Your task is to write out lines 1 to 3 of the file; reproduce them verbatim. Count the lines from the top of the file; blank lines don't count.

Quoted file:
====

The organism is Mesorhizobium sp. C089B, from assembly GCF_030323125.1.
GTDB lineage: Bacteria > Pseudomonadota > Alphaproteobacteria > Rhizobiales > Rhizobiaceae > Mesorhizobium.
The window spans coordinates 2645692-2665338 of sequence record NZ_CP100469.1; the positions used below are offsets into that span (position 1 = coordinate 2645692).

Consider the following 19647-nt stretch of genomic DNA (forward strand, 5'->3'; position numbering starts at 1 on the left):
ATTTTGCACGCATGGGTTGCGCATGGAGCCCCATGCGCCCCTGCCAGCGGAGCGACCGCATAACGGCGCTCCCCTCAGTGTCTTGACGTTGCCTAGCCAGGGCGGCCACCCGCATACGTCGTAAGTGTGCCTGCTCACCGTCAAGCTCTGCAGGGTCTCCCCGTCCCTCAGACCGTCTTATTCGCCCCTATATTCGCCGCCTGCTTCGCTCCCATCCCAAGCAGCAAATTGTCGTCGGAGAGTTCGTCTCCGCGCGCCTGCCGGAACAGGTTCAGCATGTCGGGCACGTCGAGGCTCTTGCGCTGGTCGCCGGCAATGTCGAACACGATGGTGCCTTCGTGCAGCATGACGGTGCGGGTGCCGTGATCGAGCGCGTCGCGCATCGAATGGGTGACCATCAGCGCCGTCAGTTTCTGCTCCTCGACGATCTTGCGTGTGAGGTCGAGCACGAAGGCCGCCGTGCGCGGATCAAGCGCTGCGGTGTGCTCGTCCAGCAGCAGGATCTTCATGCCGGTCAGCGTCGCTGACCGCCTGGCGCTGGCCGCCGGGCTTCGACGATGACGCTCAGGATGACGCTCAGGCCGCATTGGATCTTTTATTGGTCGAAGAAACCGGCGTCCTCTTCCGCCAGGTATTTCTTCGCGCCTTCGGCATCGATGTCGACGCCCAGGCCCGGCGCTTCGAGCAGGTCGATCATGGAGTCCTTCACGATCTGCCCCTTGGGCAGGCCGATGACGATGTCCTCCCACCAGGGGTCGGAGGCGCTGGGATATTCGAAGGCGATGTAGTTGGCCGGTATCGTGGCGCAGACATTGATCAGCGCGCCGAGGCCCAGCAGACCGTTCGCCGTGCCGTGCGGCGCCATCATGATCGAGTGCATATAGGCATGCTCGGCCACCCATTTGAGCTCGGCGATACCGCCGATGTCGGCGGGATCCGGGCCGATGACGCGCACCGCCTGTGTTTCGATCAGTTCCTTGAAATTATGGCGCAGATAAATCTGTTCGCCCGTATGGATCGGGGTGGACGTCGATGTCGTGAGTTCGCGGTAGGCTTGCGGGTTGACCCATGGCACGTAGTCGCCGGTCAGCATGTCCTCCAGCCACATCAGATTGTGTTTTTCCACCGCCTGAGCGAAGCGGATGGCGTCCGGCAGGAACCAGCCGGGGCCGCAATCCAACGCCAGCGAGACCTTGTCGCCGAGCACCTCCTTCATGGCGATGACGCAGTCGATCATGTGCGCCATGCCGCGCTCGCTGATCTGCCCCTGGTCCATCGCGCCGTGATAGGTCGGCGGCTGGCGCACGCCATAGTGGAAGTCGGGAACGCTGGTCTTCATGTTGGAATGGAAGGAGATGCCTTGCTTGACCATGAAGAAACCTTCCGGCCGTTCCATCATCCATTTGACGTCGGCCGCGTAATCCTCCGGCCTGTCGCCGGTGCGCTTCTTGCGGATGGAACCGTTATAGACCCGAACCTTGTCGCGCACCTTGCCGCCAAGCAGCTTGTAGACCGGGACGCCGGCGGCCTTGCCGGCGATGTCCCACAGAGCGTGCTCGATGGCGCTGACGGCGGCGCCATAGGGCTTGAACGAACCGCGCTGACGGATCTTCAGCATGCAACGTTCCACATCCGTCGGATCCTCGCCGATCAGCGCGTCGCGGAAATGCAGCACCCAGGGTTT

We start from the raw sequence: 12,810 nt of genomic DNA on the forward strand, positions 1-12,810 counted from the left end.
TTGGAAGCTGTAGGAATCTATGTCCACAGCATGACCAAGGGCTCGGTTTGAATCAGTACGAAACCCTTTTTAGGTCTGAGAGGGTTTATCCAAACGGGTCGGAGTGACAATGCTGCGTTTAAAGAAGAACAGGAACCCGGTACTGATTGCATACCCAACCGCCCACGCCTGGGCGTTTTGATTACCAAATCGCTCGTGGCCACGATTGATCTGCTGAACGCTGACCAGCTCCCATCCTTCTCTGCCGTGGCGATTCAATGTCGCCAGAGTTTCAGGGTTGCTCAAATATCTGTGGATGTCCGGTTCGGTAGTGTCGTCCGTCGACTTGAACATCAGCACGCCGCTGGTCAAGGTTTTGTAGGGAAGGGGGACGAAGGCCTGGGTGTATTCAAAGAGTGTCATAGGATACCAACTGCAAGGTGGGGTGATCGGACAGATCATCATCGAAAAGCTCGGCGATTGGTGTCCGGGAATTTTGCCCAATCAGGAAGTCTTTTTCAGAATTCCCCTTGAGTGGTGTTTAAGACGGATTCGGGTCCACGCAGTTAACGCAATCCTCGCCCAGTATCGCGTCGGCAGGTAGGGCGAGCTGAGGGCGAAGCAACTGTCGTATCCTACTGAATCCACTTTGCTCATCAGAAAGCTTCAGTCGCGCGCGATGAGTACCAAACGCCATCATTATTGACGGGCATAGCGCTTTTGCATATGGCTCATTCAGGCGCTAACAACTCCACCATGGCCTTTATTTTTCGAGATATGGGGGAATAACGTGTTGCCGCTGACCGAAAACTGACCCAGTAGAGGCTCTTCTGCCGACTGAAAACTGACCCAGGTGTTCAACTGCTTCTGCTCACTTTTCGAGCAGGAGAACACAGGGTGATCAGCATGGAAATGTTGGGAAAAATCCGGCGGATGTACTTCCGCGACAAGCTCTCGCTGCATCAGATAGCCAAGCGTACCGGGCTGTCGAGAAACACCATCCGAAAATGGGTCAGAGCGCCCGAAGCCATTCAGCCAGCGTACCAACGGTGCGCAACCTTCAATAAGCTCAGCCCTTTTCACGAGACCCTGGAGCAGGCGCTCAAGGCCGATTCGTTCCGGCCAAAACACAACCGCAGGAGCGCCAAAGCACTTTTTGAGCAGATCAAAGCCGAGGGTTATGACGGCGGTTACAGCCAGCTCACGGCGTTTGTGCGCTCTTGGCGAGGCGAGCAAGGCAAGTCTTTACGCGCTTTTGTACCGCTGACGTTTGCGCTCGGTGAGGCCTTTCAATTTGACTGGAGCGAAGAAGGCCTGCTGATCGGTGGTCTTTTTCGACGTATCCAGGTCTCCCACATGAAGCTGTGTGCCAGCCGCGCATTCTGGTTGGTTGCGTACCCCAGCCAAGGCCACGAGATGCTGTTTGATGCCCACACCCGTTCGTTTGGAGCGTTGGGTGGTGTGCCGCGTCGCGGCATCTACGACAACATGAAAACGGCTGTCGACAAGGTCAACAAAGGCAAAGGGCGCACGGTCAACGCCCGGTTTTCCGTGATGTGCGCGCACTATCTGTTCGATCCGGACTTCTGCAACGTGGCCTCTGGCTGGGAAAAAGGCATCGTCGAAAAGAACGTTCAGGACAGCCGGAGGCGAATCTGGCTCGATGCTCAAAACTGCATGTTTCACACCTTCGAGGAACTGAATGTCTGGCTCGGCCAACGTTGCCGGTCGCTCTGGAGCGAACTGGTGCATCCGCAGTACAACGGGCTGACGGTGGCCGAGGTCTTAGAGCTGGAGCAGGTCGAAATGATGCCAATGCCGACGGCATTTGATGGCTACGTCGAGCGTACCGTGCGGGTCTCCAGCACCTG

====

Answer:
The organism is Mesorhizobium sp. C089B, from assembly GCF_030323125.1.
GTDB lineage: Bacteria > Pseudomonadota > Alphaproteobacteria > Rhizobiales > Rhizobiaceae > Mesorhizobium.
The window spans coordinates 2645692-2665338 of sequence record NZ_CP100469.1; the positions used below are offsets into that span (position 1 = coordinate 2645692).